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A portable device for detecting radio-active ores Smith, Ronald 1933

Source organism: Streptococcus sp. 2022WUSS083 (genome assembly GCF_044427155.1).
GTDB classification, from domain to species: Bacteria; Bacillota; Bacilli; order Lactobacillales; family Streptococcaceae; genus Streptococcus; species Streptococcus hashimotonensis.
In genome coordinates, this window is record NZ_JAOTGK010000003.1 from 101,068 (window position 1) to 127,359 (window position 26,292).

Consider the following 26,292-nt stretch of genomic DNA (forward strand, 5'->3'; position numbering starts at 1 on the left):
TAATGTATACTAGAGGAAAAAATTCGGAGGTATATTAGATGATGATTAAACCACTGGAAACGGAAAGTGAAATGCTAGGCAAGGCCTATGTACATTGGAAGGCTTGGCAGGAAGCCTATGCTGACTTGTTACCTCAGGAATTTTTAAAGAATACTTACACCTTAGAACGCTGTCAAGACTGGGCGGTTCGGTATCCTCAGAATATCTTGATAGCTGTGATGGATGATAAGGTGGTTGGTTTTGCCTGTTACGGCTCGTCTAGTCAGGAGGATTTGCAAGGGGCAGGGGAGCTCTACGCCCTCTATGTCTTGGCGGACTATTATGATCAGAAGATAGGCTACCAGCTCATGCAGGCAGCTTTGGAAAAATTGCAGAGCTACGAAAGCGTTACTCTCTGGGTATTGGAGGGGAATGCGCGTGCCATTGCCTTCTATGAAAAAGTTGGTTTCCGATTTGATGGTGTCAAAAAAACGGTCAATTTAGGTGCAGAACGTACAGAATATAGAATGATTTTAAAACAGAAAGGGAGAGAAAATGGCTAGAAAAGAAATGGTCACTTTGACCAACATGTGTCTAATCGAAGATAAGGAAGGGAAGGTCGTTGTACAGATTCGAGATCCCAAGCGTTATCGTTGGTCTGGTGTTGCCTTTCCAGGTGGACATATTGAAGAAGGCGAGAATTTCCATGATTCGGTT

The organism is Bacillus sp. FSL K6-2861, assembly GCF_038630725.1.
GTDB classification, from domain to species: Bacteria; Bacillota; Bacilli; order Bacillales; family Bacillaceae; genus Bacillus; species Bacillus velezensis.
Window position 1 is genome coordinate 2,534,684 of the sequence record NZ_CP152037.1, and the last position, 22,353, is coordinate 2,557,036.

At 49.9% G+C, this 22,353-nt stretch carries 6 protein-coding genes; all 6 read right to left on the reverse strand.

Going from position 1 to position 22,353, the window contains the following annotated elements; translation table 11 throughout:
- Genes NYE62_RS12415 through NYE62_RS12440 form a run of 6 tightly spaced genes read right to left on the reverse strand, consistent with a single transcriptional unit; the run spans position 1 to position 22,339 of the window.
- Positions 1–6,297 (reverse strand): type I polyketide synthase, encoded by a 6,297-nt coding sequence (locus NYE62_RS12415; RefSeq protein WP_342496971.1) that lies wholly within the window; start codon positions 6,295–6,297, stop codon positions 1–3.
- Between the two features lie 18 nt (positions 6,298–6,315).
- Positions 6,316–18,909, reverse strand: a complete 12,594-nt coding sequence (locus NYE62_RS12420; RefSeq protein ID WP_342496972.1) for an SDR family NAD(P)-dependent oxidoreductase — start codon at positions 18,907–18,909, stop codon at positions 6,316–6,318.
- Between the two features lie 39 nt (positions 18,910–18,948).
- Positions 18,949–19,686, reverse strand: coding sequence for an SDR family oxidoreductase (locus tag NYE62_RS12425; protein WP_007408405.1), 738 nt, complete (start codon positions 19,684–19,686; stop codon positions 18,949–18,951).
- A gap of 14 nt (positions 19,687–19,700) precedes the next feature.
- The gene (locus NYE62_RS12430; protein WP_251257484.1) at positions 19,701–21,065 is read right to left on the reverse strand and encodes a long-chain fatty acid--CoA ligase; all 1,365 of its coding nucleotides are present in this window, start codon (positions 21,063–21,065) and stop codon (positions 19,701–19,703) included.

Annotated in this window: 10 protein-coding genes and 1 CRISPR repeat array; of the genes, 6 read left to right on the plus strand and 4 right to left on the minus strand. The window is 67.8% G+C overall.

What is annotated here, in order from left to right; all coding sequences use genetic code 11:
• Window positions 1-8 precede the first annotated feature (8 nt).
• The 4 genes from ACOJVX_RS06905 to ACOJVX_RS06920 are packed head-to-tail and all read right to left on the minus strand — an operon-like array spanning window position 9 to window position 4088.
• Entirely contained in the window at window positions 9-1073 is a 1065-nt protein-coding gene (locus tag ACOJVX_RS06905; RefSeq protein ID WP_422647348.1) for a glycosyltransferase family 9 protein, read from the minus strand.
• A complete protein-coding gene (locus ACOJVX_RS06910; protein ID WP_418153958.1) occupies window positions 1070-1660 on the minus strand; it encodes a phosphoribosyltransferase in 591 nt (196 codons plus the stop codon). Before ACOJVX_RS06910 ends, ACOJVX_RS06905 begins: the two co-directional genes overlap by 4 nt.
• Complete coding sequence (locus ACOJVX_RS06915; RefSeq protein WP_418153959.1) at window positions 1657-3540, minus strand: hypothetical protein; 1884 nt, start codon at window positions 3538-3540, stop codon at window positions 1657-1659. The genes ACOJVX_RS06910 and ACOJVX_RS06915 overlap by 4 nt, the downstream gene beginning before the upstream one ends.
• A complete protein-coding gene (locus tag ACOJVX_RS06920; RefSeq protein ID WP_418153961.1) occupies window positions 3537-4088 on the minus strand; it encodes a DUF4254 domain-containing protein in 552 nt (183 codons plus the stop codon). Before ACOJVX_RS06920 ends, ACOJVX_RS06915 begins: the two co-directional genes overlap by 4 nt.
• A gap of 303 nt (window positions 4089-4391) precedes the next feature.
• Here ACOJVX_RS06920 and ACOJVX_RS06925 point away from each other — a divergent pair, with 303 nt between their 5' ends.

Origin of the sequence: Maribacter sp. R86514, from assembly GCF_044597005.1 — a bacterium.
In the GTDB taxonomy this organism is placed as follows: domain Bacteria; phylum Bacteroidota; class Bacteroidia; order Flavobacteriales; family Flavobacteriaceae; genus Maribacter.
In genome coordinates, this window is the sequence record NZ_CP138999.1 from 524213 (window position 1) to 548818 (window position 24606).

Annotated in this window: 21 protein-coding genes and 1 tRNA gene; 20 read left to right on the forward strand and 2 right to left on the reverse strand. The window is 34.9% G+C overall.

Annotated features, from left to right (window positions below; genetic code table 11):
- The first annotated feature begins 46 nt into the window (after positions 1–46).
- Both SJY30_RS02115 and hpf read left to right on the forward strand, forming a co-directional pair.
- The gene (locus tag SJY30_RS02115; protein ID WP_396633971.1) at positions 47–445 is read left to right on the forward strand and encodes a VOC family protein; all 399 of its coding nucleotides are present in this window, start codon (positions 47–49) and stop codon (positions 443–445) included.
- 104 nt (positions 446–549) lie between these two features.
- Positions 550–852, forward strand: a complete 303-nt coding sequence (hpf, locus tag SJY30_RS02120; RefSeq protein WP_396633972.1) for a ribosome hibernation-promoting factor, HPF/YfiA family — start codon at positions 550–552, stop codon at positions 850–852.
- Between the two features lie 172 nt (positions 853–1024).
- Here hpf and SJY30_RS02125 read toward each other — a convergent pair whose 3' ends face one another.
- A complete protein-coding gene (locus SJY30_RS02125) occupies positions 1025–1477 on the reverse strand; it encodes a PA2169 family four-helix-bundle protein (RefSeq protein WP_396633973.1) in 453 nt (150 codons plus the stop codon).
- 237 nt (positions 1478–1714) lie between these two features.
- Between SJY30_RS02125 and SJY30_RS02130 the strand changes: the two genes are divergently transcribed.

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U.B.C. LIBRARY OAT. m . ^ A i ^ i m . d & ^ g i A PORTABLE DEVICE FOR DETECTING l%hm6r>mTXm»JMmJMiL by Ronald Smith. A Thesis submitted f o r the Degree of MASTER OF ARTS i n the Department of PHYSICS. THE UNIVERSITY OF BRITISH COLUMBIA APRIL 1933. A PORTABLE DEVICE FOR DETECTING RADIO-ACTIVE ORES* -Page 1 o TRIBQ-ELEGTRIG EFFECT BETWEEN GLASS AND MERCDRT. Page 1 3 < A SIMPLE APPARATUS FOR SPUTTERING METALLIC FILMS, Page 17, A SENSITIVE PHOTO-ELECTRIC QUANTUM COUNTER FOR ULTRA-VIOLET LIGHT. Page 19* (1) A PORTABLE DEVICE FOR DETEGTING RADIO*ACTIVE ORES. In t r o d u c t i o n : Tremendous i n t e r e s t has been aroused i n Canada over the recent discovery of r i c h radium ore d e p o s i t s i n the Great Bear Lake d i s t r i c t . The p r o b a b i l i t y of the l o c a t i o n of s t i l l f u r t h e r d e p o s i t s In the neighborhood makes t h i s an opportune time f o r the development of a p r a c t i c a l Instrument capable of i n d i c a t i n g the presence o f radium ore* P r o s p e c t i n g f o r r a d i o - a c t i v e ore d e p o s i t s d i r e c t l y by the d e t e c t i o n of the gamma r a d i a t i o n s from them has i n the past been confined to the use of the electroscope« S a t i s f a c t o r y operation of t h i s instrument i n the open i s handicapped by s e v e r a l p r a c t i c a l d i f f i c u l t i e s , such as the f r a g i l i t y of i t s working p a r t s and the n e c e s s i t y of keeping i t a b s o l u t e l y dry. (1) H. Geiger and W, M u l l e r , Phys. Z e l t s . 29, 839, (1928) Some subsequent work on the Geiger-Muller tube i s described i n the f o l l o w i n g l i t e r a t u r e , (2) H. Geiger and W. M u l l e r , Phys. Z e i t s . 30, 4-89, (1929) (3) H. Knlepkamp, Phys. Z e i t s . 30, 237, (1929) (4) J.A. Van den Akker, Rev. S c i . I n s t . 1, 672, (1930) (5) L.F. G u r t i s s , Bur. of Stand. Jour, of Res. 5, 115, (1930) (2) An instrument i s here described that a t t a i n s a l l the s e n s i t i v i t y of the electroscope to gamma ra y s and i s moreover conveniently p o r t a b l e and f o o l - p r o o f i n use, r e q u i r i n g no t e c h n i c i a n to operate* The G-eiger-MuIler Gounting Tube; Advantage was taken of the E l e c t r o n (1) Counting tube developed by Geiger and M u l l e r i n 1928 f o r the purpose of d e t e c t i n g gamma and s i m i l a r r a d i a t i o n s . I t was necessary to modify these tubes so tha t they c o u l d be operated on a voltage low enough t o be p r a c t i c a l f o r a por t a b l e o u t f i t s R G-M. V A W — — -16 'w B 10'Q TL. L.S. F i g . I.' G.H.- Geiger-nailer t u b e ; A - A m p / i / i ' e r ; flattery - B ; L . J . - L o u d -sp ea.ker. Such a tube c o n s i s t s of a hollow metal c y l i n d e r and a wire arranged' c o n c e n t r i c a l l y , the space between these two el e c t r o d e s being f i l l e d w i t h a gas at a pressure of 7 cm. of mercury or l e s s . A high p o t e n t i a l i s app l i e d across the two electrodes through a r e s i s t a n c e of the order of 1C-9 ohms. A two or three stage r a d i o a m p l i f i e r (3) enables current surges In t h e . c i r c u i t to be d e t e c t e d . ( F i g . 1 ) . When the p o t e n t i a l across the Geiger-M t i l l e r tube Is r a i s e d s u f f i c i e n t l y c l i c k s are heard i n the loud-speaker at i r r e g u l a r I n t e r v a l s . The frequency of these c l i c k s w i l l be g r e a t l y increased i f a small q u a n t i t y of radium I s placed c l o s e to the tube. The r e s i d u a l count, when a l l r a d i o - a c t i v e m a t e r i a l s are removed from the neigh-borhood, i s due t o cosmic rays and s t r a y gamma rays from the ear t h , a c l i c k being heard when one of these passes through the tube. There Is a d e f i n i t e minimum operating p o t e n t i a l which depends on the dimensions of the wire and surrounding metal c y l i n d e r , and on the gas between the two. Above t h i s t h r e s h o l d there i s a voltage range, the breadth of which depends on var i o u s v a r i a b l e c o n d i t i o n s i n the gas or on the in n e r metal s u r f a c e s , i n which the count per minute i s f a i r l y constant; t h i s count being assumed to correspond to the number of cosmic and gamma rays passing through the tube. Above t h i s range, spurious c l i c k s are produced, the number Increasing w i t h the a p p l i e d p o t e n t i a l . A Low Operating; P o t e n t i a l ; The m a j o r i t y of Geiger-Muller tubes used f o r l a b o r a t o r y purposes contain a i r at from 3 to 7 cm. pressure, r e q u i r i n g from 1000 to 1500 v o l t s to operate them. As t h i s i s nearly p r o h i b i t i v e f o r f i e l d work, i t was necessary to develop a tube working on a much lower v o l t a g e . (4) There are three main f a c t o r s which determine the t h r e s h o l d p o t e n t i a l . 1. Diameter of outside metal c y l i n d e r . 2. Pressure of the gas i n the tube,. 3« Nature of the gas. The v a r i a t i o n of the t h r e s h o l d V w i t h the diameter b of the metal c y l i n d e r i s given by the (6) formula & l o g b/a where X, the e l e c t r i c f i e l d at the surface of the wire remains constant f o r a constant wire diameter a; that i s , the l e s s b i s , the lower w i l l be V. However the lowering of b Is accompanied by a corresponding decrease of the e f f e c t i v e area of the tube, thereby decreasing the s e n s i t i v i t y . On t h i s account a diameter of 1/2 t o 5/8 inches was chosen as the most s a t i s f a c t o r y s i z e . The voltage v a r i e d very l i t t l e w i t h the r a d i u s of the w i r e , f i n e tungsten or manganin wire being used throughout. (6) I t has been shown that the t h r e s h o l d p o t e n t i a l of a G-eiger-Muller tube changes w i t h gas pressure i n the same way as does the sparking p o t e n t i a l of the gas used.. Consequently a considerable decrease should be obtained by lowering the pressure of the gas. In t h i s way the voltage was reduced to s i x or seven hundred v o l t s f o r a i r at one to ten m i l l i m e t r e s pressure; but spurious c l i c k s (6) D. Cooksey and MoC. Henderson, B u l l . Am. Phy. S o c , June 9S 1932. (5) produced at v o l t a g e s l i t t l e above the t h r e s h o l d i n t h i s r e gion made the tube u n r e l i a b l e f o r measurement purposes. In a d d i t i o n the s e n s i t i v i t y (count per minute) was very appreciably decreased at these pressures, as Geiger and (2) . M u l l e r have already pointed out. The t h i r d v a r i a b l e , the nature of the gas held the g r e a t e s t promise of g i v i n g r e s u l t s . A number of workers have used gases other than a i r i n these tubes s u c c e s s f u l l y , I t being found t h a t each gas r e q u i r e s In general a d i f f e r e n t operating v o l t a g e . The lowest p o t e n t i a l reported bv Geiger and M u l l e r f o r any gas I n v e s t i g a t e d by them (2) (7) (8) was t h a t f o r argon. Bosch and Klumb and Schulze have shown however that i n e r t gases have c e r t a i n d i s t i n g u i s h i n g p r o p e r t i e s when used i n these tubes» Using pure neon and helium they obtained a continuous discharge on r a i s i n g the voltage above the t h r e s h o l d , as against the r a p i d l y e x t i n g u i s h e d discharge c h a r a c t e r i s t i c of base gases. When a tra c e of a i r or other base gas was added, a normal c l i c k was produced. In view of these r e s u l t s a tube was baked out i n a good vacuum and pure argon admitted. This gas e x h i b i t e d the same p r o p e r t i e s as r e p o r t e d f o r pure neon and helium. Upon heating the tube again w i t h the argon i n i t , i t was found t h a t , provided the brass had not been thoroughly baked out, enough occluded gas could be d r i v e n o f f (7) C. Bosch and H. Klumb, Die Naturwlss. 18, 1098. (1930) (8) W. Schulze, Z e i t . f u r P h y s i k 89, 92, (1932) (6) to cause the tube t o c l i c k normally. The t h r e s h o l d p o t e n t i a l was now about 360 v o l t s at one centimetre pressure and moreover the r e l i a b l e v oltage range compared f a v o r a b l y w i t h that f o r a i r at 5 cm,, p r e s s u r e . I t was.found t h a t i f one of these argon tubes was sealed o f f , i t s c h a r a c t e r i s t i c s sometimes changed over a p e r i o d of t i m e . I f the brass had been w e l l baked out before a d m i t t i n g the pure gas, the t r a c e of gas d r i v e n o f f by r e - h e a t i n g as above seemed to be re-absorbed by the metal, the tube developing a tendency to discharge con t i n u o u s l y . On the other hand i f no de-gassing was done the t h r e s h o l d voltage would sometimes r i s e a f t e r a month or so, apparently owing to gases d i f f u s i n g out of the brass i n t o the argon. To obtain a c o n d i t i o n under which the gas mixture would remain constant I n d e f i n i t e l y , a p a r t i a l de-gassing was f i r s t g i v e n the assembled tube, which was then f i l l e d to the proper pressure w i t h argon c o n t a i n i n g a small percentage of a i r . Frc seven to ten m i l l i m e t r e s pressure was found most s a t i s f a c t o r y , an operating p o t e n t i a l of from 350 to 450 v o l t s being then r e q u i r e d . Neon gas, when t r i e d i n the same way, showed s i m i l a r p r o p e r t i e s , r e q u i r i n g about 50 v o l t s l e s s than argon under the same c o n d i t i o n s . The Oomplete P o r t a b l e O u t f i t ? Having developed a Geiger-Muller Counting tube which would operate on a reasonably low v o l t a g e , i t was now necessary to c o n s t r u c t a complete (7) portable o u t f i t comprising a tube and a l l i t s a u x i l i a r y equipment. A s u i t a b l e design of the tube i s shown i n F i g . 2. F i 9 . H. The outer e l e c t r o d e B, a l e n g t h of brass tubing 5/8 inches i n diameter and from one to s i x inches long, i s h e l d i n place by a copper wire W soldered t o i t and clamped onto the tungsten wire T sealed i n t o one end of the pyrex g l a s s covering D. The c e n t r a l e l e c t r o d e M, a f i n e tungsten or manganin wire, i s suspended at one end from a g l a s s hook G-, fused onto the g l a s s w a l l , and at the other by a second tungsten wire sealed i n t o the outer case. The f i n a l s e a l o f f , at S, Is made at one end. In t h i s way a l l side p r o j e c t i o n s are e l i m i n a t e d , a l l o w i n g the tube to be conveniently handled or packed. One end ( T 1 i n F i g . 2) i s then immersed i n p a r a f f i n i n s i d e a g l a s s container j u s t wider than the diameter of the tube i t s e l f , the s e r i e s r e s i s t a n c e (R, F i g . 1) going i n w i t h i t . This outer covering acts not only as a (8) p r o t e c t i o n but a l s o prevents any e l e c t r i c a l leakage a t the t e r m i n a l T 1, an important f a c t o r because of the high r e s i s t a n c e (lO^ohms) of R. The whole i s now i n c l o s e d i n a hollow V ; Wood c a s e j I: Insulated w i r e s . c y l i n d r i c a l wooden case, a l e n g t h of i n s u l a t e d wire connecting t h i s u n i t to the r e s t of the apparatus* The a u x i l i a r y equipment c o n s i s t s of a set of ten 45 v o l t b a t t e r i e s , a two-stage audio a m p l i f i e r and a p a i r of ear-phones. The e l e c t r i c a l arrangement i s shown i n F i g . 4 , the p l a t e voltage f o r the a m p l i f i e r being tapped from the 450 ¥olts supplying the G-eiger-Muller tube. Small r a d i o " B " b a t t e r i e s were obtained and they together w i t h the a m p l i f i e r were mounted i n a water-proof case on a standard Pack-board, the whole weighing about 55 pounds. The ear-phones are plugged i n , the two leads from the tube connected to t h e i r corresponding terminals and the complete apparatus c a r r i e d as shown i n F i g . 5» The tube i s mounted on the end of a l i g h t handle so t h a t i t can (9) be kept close to the ground. Fig. V S e n s i t i v i t y Tests. As w i t h a l l small Geiger-Muller tubes, the number of c l i c k s per minute when a l l r a d i o - a c t i v e m a t e r i a l i s removed from the neighborhood v a r i e s c o n s i d e r a b l y from minute to minute. One tube gave the f o l l o w i n g readings f o r twenty consecutive minutes: 10, 12, 1 1 , 8 , 1 0 , 1 3 , 1 3 , 1 0 , 9 , 13, 6 , 1 1 , 14, 9 , 9 , 1 3 , 7 , 1 0 , 1 0 , 1 0 each f i g u r e being the number of cosmic and stra y gamma rays passing through the tube during that minute. For f i v e minute counts, however, the percentage v a r i a t i o n s are much smaller, as the f o l l o w i n g readings obtained from the same tube show: 5 1 , 5 8 , 4 9 , 5 0 Thus i t may be seen t h a t by ta k i n g f i v e minute readings only, an Increase of three gamma rays per minute through the tube could be d e f i n i t e l y detected. In case of doubt as to whether a h i g h count i s due to a d d i t i o n a l r a d i o - a c t i v e m a t e r i a l i n (10) the neighborhood or to s t a t i s t i c a l f l u c t u a t i o n of the normal count, a longer-reading w i l l s e t t l e the que s t i o n . Tests were made w i t h radium and radium ore, A 53 gram piece of pitchblende from Great Bear Lake c o n t a i n i n g 60% uranium oxide and about 9 thousandths of a m i l l i g r a m of radium gave a count of 62 f o r f i v e minutes when s i x f e e t from the d e t e c t i n g tube and 88 when three f e e t away. The zero count (no radium i n the neighborhood) was 51» E i g h t y m i l l i g r a m s of radium, k i n d l y loaned by Dr. G.W. Prowd of S t , Paul's H o s p i t a l , Vancouver, could be detected a t a distance of 350 f e e t t a k i n g only f i v e minute readings. R e s u l t s of a t e s t w i t h t h i s standard are shown i n Table 1 and the graph i n F i g , 6 . Table 1. Distance ( f e e t ) 100 150 200 250. 300 350 Count (5 minutes)• 265 139 99 82 64 55 Zero Count; 45 (11) d = d i s t a n c e i n f t . i F i g . E L I .. . i . • • l. • •. • • - : j I t may be seen from the graph t h a t the inverse square law i s obeyed w i t h i n the l i m i t s of s t a t i s t i c a l e r r o r . I t i s of i n t e r e s t to note that only about f i v e out of every ten thousand gamma rays passing through the-tube are"'detected. This r a t i o was a r r i v e d at from the a v a i l a b l e data on gamma rays from radium i n co n j u n c t i o n w i t h the r e s u l t s of the afore-mentioned t e s t w i t h 80 m i l l i g r a m s of radiurn. Other uses f o r t h i s instrument, besides that of prosp e c t i n g f o r radium ore may suggest themselves; f o r exaraple a the l o c a t i n g of radium needles m i s l a i d i n h o s p i t a l s . •Dr. G.M. Shrum of the U n i v e r s i t y of B r i t i s h Columbia i s r e s p o n s i b l e f o r the o r i g i n a l idea of adapting a Geiger-Muller tube to the purpose o u t l i n e d In t h i s (12) paper and has a l s o taken an a c t i v e p a r t In the development of the complete instrument. (13) TRIBO-EXEGTRIG EFFECT BETWEEN GLASS AND MERCURY. I n t r o d u c t i o n ; When a p a r t i a l l y evacuated g l a s s tube, c o n t a i n i n g s e v e r a l grams of mercury, i s v i o l e n t l y a g i t a t e d , l i g h t i s given o f f which i s e a s i l y observ/ed In a dark room* The explanation of the production of t h i s l i g h t was the pur-pose of t h i s i n v e s t i g a t i o n . Two p o s s i b l e a l t e r n a t i v e s were considered; 1. tribo-lumlnesoence between the mercury and g l a s s ; 2. discharges i n the gas contained i n the tube between opposite t r i b o - e l e c t r l c charges generated on the mercury and g l a s s surfaces .• Trlbo-luminesoenee.. Most s o l i d s e x h i b i t tribo-luminescenee to some degree, the e f f e c t being produced by rubbing or r u p t u r i n g the s u r f a c e . L i g h t w i t h a continuous spectrum i s emitted, the i n t e n s i t y d i s t r i b u t i o n v a r y i n g f o r d i f f e r e n t ' (2) .; m a t e r i a l s . No l i q u i d s have been reported as showing t h i s phenomenon or as being s u c c e s s f u l l y used as '• exciters-. 1. K a r l : Comptes Rendu 146, P. 1104; 1907 W. Kluge: Ann. der Physik 1, 1 P. 1, Jan. 2, 1929. 2. D.M. Nelson. J.O.S.A. and R . S . c l . , 12, P. 207 March 1926. CoS. Beals: Roy. Soc. Canada Trans. 17, Sect. 3, P. 125 1923• & others. (14) T r l b o - e l e c t r l c l t y . The t r i b o - e l e c t r i c e f f e c t i s the pro-d u c t i o n of opposite e l e c t r i c a l charges on two surfaces of d i f f e r e n t m a t e r i a l when they "break contact or are rubbed (3) together. Daws on has i n v e s t i g a t e d the case f o r mercury and q u a r t z , o b t a i n i n g a charge of 1 e.s.u./cm. 2 on a quartz p l a t e which had been q u i c k l y separated from a clean mercury . s u r f a c e . A p o t e n t i a l d i f f e r e n c e of 3 5 0 v o l t s e x i s t e d between the two when 1 » 5 m i l l i m e t r e s a p a r t . , Thus a spectroscopic a n a l y s i s of the l i g h t i n question should decide whether a tribo«luminescent or t r i b 6 -e l e c t r i c e f f e c t i s t a k i n g p l a c e . I f the former i s c o r r e c t , a continuous spectrum should be observed; i f the l a t t e r , the c h a r a c t e r i s t i c spectrum of the gas present i n the g l a s s tube should appear. Experimental Procedure. P r e l i m i n a r y experiments w i t h v a r i o u s gases and gas pressures r e s u l t e d i n argon at about .4 m i l l i -metres pressure being used f o r the f i r s t t r i a l s , t h i s gas g i v i n g the g r e a t e s t luminescence of any t r i e d . The k i n d of g l a s s or p u r i t y of the mercury used, w i t h i n c e r t a i n l i m i t s , had no appreciable e f f e c t on t h i s . A s m all spectroscope w i t h a long c o l l i m a t o r and short focus camera lens f o r good l i g h t 3» l i . H . Dawson. J.6.S.A, and R.S.- I . , 18, P. 344, A p r i l 1929 ( 1 5 ) g a t h e r i n g power was used. A mechanical device f o r shaking the tubes w i t h a n e a r l y v e r t i c a l motion enabled the s l i t to be continuously i l l u m i n a t e d . Even so the feebleness of the l i g h t made exposures of from 12 hours to 3 or 4 days necessary. Experimental R e s u l t s ; A p l a t e taken w i t h argon at .4 m i l l i -metres pressure In a pyrex tube showed 2 6 l i n e s on i t , 6 of which v/ere i d e n t i f i e d as strong l i n e s of the mercury spectrum from 4048 t o 5769 R*, 7 as l i n e s In the argon red spectrum, 12 from the argon blue spectrum and one as the l i n e of water vapouro A pyrex tube c o n t a i n i n g a i r at .5 m i l l i -metres pressure gave two strong l i n e s which corresponded to two of the f i r s t negative bands of nitrogen*. 3914 and 4278. Three very weak l i n e s were a l s o present. A f a i n t l i n e spectrum was obtained from a quartz tube c o n t a i n i n g an unknown gas and producing a r e l a t i v e l y feeble luminescence« Gonclusion; These r e s u l t s i n d i c a t e d e f i n i t e l y that the l i g h t emitted by these tubes i s coming from the gases present i n them, that I s , from small discharges between opposite charges produced on the mercury and g l a s s w a l l s •> No evidence of a continuous spectrum being observed at any time, i t l a concluded that t h i s phenomenon i s pu r e l y a t r i b e -e l e c t r i c e f f e c t . The presence of only the f i r s t negative bands of nit r o g e n on the p l a t e from the a i r tube was explained, when p r a c t i c a l l y the same d i s t r i b u t i o n o f i n t e n s i t i e s was found i n the spectrum of a weak r i n g discharge through t h i s tube; t h a t i s w i t h the low p o t e n t i a l g r a d i e n t s obtained i n both cases the f i r s t negative bands predominate. The exi s t e n c e of only small voltage d i f f e r e n c e s a l s o e x p l a i n s the g r e a t e r l u m i n o s i t y of the argon tubes, since argon has a lower sparking p o t e n t i a l than a i r . (17) A_SfflPLE APPARATUS FOR SPUTTERING METALLIC FILMS. A convenient form of apparatus f o r cathode s p u t t e r i n g of t h i n metal f i l m s has been c o n s t r u c t e d , A l a r g e h e l l j a r 10 cm. i n diameter and 20 cm. t a l l , w i t h a ground opening (G., F i g . 1) at the top and a ground l i p at the bottom r e s t s f l a t on a p l a t e g l a s s base ( B ) , the j o i n t being made a i r - t i g h t w i t h stop-cock grease. The top s e c t i o n , T, which i s ground to f i t the opening G acts as a support f o r the demountable cathode, C, and a l s o as a connection to the pumping system. An aluminium anode (L, F i g • 2) i s b o l t e d to the base B through a hole d r i l l e d i n i t , the gaskets S w i t h t h i n l a y e r s of stop-cock grease s e r v i n g to make the connection leak-proof and to ease any s t r a i n s on the g l a s s p l a t e . As i t i s e s s e n t i a l t h a t no metal be exposed i n the discharge chamber other than that a c t u a l l y being sputtered, (the aluminium anode excepted since i t does V: Water to cool anode, A. (18) not s p u t t e r appreciably) the tungsten hook supporting the cathode i s coated w i t h g l a s s , a small p o i n t being l e f t exposed to make e l e c t r i c a l contact w i t h the cathode hook* For the same reason there i s only a small opening ( J , F i g . 1) from the. chamber to the pumping system, The cathode i s constructed t o s u i t the requirements of the work to be done. I t must have a f l a t surface of diameter greater than the width of the object to r e c e i v e the m e t a l l i c f i l m and h e l d from two to four centimetres above i t . Copper cathodes can be e l e c t r o - p l a t e d w i t h many metals w i t h which I t i s inconvenient or expensive to make a complete cathode. In any case only the one metal being sputtered should be exposed during the discharge. From 500 to 1000 v o l t s D.C. are r e q u i r e d to operate the discharge, although s a t i s f a c t o r y work has been done using A,G. v o l t a g e . The pressure i s adjusted so tha t the surface to be coated i s tangent to the edge of the cathode dark space, i . e . about .04 m i l l i m e t r e s of mercury. G-ood r e s u l t s have been obtained w i t h t h i s apparatus i n s i l v e r i n g , a h a l f - s i l v e r e d surface on a Micnelson i n t e r f e r o m e t e r m i r r o r proving superior t o those p r e v i o u s l y prepare d by chemical means. Best o p t i c a l g l a s s may be sputtered i n t h i s way, there being no appreciable heating e f f e c t i f the discharge i s run s u f f i c i e n t l y s l o w l y . (19) A SENSITIVE PHOTO-ELECTRIC QUANTUM COUNTER FOR ULTRA-VIOLET . , ;.. .  -., . •. • L I G H T* , ; ; . \ . v . ; A Gelger-Mtiller quantum counting tube has been developed that i s notable f o r i t s great s e n s i t i v i t y t o u l t r a - v i o l e t l i g h t . I t s c o n s t r u c t i o n d i f f e r s i n no way from the standard design of G-elger-Miiller tube, c o n s i s t i n g of a p o l i s h e d tungsten wire ,07 m i l l i m e t r e s i n diameter suspended i n the centre of a len g t h of 5/8 i n c h brass tubing 9 cms. long, the whole enclosed i n pyrex g l a s s as shown i n F i g . l e Fi9. I. : T-B rass tube; W-Tunqsteri u/ire ; Soldered C o n n e c t i o n at S . A s e n s i t i v e cathode surface was pre-pared by heating the whole tube In vacuum t i l l some of the z i n c i n the lump of solder at S evaporated; then when the brass was allowed t o c o o l , the z i n c deposited i n a t h i n l a y e r over the Inside w a l l at one end. The tube was now f i l l -ed w i t h neon at 9 m i l l i m e t r e s pressure and sealed o f f , operating i n the dark s i m i l a r l y to other Geiger-Muller tubes. (20) The s p e c i a l l y t r e a t e d end was s e n s i t i v e to u l t r a - v i o l e t l i g h t of wave-length not more than 3100 1* and although pyrex g l a s s t r a n s m i t s very l i t t l e r a d i a t i o n below 2900 A., the s e n s i t i v i t y seems to be greater than t h a t of the best surfaces I n v e s t i g a t e d by G.L. Locher r e c e n t l y , using a quartz window. Counts from two d i f f e r e n t l i g h t sources are shown: Count/min/sq.cm. Cathode Area Count/min cathode at 1 Source Distance Exposed metre distance * Non-luminous 7 metres .04 sq. cm. 48 60^000 Bunsen Flame 50 Watt Lamp 7 " .015 11 18 45 150,000 liocher g i v e s a value of 188 i n the l a s t column f o r a Bunsen flame, using a t i n cathode, although a r e c a l c u l a t i o n from h i s readings i n d i c a t e s that t h i s f i g u r e should have been 1880 i n s t e a d of 188. His most s e n s i t i v e surface t o u l t r a - v i o l e t l i g h t was 15 times as s e n s i t i v e as the t i n cathode, but even t h i s Is l e s s e f f i c i e n t than the cathode surface here d e s c r i b e d . # G.L. Locher, Phys. Rev. 42, 525, (1932).